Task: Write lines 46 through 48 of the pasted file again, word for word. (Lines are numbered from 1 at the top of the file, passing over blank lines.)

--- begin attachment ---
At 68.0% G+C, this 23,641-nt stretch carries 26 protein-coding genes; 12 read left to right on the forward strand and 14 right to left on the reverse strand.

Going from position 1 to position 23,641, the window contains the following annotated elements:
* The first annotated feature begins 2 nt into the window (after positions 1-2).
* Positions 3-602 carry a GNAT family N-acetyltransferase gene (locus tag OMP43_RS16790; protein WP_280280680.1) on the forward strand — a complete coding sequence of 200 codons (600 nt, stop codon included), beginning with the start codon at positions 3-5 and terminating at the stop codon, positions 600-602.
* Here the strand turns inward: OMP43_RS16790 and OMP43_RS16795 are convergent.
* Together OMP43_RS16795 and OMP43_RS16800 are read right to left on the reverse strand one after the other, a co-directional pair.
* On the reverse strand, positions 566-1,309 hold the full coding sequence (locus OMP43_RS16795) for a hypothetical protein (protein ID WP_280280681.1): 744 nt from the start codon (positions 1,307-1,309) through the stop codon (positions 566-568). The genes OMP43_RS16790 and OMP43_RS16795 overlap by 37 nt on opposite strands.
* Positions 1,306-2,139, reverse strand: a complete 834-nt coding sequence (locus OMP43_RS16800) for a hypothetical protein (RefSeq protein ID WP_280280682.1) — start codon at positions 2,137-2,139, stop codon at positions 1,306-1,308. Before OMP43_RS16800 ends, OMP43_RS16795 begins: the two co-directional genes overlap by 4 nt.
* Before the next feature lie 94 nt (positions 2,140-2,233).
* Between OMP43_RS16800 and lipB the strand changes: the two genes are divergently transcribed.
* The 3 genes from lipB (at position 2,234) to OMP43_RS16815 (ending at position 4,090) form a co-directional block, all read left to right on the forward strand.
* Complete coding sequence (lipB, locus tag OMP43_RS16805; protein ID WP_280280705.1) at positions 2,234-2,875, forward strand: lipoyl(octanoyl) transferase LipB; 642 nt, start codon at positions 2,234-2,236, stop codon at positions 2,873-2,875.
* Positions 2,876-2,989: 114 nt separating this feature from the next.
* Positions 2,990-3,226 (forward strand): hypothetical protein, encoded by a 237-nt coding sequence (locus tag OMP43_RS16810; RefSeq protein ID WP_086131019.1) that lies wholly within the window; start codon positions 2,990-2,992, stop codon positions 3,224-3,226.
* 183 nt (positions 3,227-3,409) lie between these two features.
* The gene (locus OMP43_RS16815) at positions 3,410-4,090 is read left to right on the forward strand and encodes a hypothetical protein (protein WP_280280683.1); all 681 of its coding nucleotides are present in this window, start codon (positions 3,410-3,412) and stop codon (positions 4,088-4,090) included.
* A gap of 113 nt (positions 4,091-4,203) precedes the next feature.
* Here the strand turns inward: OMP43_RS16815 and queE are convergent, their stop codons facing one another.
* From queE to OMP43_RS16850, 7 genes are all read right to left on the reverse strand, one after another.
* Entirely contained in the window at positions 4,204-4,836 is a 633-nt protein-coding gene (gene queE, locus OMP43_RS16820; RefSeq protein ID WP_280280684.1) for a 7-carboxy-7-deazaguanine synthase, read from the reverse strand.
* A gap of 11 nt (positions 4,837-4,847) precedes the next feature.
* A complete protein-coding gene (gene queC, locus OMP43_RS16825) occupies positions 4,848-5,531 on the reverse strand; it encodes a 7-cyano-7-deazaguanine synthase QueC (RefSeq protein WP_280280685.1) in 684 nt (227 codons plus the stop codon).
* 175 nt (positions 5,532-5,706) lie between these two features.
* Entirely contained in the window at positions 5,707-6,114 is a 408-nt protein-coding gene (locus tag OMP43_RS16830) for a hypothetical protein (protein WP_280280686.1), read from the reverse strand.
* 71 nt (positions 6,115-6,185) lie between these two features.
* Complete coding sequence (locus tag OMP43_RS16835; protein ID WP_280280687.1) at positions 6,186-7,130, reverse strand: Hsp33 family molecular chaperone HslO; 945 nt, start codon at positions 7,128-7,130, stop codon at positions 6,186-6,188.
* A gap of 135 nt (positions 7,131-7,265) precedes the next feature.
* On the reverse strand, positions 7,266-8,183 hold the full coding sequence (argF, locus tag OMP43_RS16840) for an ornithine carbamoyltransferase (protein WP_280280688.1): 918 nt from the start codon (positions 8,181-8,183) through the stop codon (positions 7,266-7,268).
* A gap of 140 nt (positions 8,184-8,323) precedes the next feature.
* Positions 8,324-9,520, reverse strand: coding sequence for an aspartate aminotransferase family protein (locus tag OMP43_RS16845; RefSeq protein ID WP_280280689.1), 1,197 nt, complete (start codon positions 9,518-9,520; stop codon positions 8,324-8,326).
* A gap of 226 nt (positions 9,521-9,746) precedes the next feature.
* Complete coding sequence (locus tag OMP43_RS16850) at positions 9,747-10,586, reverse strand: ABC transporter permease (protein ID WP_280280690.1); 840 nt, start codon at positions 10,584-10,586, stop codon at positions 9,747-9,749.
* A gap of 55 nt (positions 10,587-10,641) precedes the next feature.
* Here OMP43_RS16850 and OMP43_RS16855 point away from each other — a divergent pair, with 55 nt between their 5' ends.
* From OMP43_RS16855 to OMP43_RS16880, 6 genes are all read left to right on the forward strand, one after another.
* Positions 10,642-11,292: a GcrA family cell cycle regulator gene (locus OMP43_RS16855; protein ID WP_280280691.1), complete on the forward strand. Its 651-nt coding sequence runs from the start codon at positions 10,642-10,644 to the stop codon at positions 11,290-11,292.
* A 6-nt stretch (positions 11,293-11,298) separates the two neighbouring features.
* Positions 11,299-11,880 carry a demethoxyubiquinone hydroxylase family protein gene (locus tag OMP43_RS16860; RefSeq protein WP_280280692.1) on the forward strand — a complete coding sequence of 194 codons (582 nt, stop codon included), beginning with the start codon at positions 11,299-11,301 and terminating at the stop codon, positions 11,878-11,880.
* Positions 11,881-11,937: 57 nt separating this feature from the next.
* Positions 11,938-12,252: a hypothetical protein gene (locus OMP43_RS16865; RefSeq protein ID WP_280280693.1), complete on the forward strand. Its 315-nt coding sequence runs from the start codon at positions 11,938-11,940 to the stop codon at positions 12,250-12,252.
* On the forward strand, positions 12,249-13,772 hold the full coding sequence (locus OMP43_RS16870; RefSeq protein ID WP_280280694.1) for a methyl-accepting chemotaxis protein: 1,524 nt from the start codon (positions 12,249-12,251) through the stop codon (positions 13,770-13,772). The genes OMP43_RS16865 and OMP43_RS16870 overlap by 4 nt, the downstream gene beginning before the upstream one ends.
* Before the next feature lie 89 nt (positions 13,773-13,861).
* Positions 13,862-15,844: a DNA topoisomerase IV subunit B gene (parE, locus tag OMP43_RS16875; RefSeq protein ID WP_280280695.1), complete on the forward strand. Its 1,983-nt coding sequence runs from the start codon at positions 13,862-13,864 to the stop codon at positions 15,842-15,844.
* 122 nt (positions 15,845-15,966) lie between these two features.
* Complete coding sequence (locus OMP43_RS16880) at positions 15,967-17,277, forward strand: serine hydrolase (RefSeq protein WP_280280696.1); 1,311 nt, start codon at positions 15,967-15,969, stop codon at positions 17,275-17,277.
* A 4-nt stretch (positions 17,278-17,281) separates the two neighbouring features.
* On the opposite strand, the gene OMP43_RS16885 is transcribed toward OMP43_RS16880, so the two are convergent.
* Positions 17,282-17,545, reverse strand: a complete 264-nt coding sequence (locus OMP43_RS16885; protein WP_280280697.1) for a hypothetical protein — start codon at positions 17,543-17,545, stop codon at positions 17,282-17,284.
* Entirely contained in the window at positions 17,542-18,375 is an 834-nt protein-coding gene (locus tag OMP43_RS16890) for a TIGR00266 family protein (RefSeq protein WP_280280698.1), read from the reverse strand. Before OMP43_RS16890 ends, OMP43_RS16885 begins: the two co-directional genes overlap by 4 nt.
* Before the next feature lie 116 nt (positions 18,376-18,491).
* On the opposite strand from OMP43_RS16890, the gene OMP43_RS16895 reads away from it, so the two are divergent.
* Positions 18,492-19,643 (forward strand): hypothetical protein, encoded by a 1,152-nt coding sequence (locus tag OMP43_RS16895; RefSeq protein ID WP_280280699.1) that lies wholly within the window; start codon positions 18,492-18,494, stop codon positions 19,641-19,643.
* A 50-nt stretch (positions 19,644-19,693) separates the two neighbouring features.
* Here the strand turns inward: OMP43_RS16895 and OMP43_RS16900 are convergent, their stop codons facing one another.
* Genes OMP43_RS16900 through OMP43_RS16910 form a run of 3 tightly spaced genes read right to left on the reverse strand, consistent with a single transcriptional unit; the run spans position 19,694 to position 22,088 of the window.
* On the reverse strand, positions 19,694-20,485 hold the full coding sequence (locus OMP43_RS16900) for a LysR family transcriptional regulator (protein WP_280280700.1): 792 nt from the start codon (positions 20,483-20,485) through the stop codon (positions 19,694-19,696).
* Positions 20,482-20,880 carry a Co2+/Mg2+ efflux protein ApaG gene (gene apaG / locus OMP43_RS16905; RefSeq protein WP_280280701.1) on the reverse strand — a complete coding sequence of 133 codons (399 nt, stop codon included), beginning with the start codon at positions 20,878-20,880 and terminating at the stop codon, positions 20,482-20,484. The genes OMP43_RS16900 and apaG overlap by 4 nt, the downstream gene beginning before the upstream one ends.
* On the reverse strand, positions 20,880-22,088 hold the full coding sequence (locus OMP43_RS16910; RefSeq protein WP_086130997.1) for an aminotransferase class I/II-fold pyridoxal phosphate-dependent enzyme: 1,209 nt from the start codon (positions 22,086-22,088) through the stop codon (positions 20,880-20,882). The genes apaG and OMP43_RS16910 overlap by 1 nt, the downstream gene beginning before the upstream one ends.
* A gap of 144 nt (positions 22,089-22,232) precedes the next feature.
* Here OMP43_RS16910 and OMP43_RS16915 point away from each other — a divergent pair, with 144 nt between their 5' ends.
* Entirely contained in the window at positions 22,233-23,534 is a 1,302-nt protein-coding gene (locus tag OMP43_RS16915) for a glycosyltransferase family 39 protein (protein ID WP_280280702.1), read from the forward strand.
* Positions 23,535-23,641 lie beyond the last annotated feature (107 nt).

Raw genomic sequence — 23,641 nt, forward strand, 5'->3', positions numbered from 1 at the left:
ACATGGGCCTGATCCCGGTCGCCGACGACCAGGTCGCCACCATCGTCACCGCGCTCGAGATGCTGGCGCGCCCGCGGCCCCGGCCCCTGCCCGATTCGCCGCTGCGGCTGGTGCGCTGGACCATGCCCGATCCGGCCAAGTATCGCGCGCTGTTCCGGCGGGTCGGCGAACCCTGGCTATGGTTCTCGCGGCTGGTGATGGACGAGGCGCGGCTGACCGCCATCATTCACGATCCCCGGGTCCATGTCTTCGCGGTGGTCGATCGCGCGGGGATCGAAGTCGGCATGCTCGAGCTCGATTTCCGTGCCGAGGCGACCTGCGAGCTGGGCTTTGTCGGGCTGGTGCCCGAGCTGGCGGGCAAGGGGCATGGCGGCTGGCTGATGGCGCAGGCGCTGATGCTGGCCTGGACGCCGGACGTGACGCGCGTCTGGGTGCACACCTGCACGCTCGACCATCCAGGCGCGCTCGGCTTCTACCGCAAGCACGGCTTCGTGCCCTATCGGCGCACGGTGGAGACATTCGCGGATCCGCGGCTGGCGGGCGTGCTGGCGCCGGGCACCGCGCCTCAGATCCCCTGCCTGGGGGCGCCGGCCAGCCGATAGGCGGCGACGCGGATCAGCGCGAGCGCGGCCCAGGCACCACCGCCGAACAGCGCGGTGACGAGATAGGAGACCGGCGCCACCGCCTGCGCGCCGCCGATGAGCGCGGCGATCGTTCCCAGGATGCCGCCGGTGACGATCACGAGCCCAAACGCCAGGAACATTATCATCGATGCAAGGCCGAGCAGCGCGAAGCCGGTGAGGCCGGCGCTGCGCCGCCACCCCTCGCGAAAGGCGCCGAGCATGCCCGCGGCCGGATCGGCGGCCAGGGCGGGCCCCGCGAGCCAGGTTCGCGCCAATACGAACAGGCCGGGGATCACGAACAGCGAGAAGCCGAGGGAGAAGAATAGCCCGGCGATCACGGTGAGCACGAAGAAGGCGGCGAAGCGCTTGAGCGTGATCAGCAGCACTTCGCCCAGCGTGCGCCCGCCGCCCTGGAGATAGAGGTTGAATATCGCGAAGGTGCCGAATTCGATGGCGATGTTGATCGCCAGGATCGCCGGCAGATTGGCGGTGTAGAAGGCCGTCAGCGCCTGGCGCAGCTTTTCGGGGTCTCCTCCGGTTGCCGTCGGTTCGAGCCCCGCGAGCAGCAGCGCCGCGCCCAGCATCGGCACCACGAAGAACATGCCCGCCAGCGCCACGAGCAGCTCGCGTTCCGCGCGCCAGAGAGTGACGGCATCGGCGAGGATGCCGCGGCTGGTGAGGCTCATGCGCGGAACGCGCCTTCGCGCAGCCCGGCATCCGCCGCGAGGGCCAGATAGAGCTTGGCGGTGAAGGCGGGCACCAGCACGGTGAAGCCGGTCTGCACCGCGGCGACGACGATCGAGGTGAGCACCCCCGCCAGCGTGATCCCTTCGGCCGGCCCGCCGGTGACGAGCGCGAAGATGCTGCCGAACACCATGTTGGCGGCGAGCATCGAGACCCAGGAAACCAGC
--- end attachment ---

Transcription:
* A 4-nt stretch (positions 17,278-17,281) separates the two neighbouring features.
* On the opposite strand, the gene OMP43_RS16885 is transcribed toward OMP43_RS16880, so the two are convergent.
* Positions 17,282-17,545, reverse strand: a complete 264-nt coding sequence (locus OMP43_RS16885; protein WP_280280697.1) for a hypothetical protein — start codon at positions 17,543-17,545, stop codon at positions 17,282-17,284.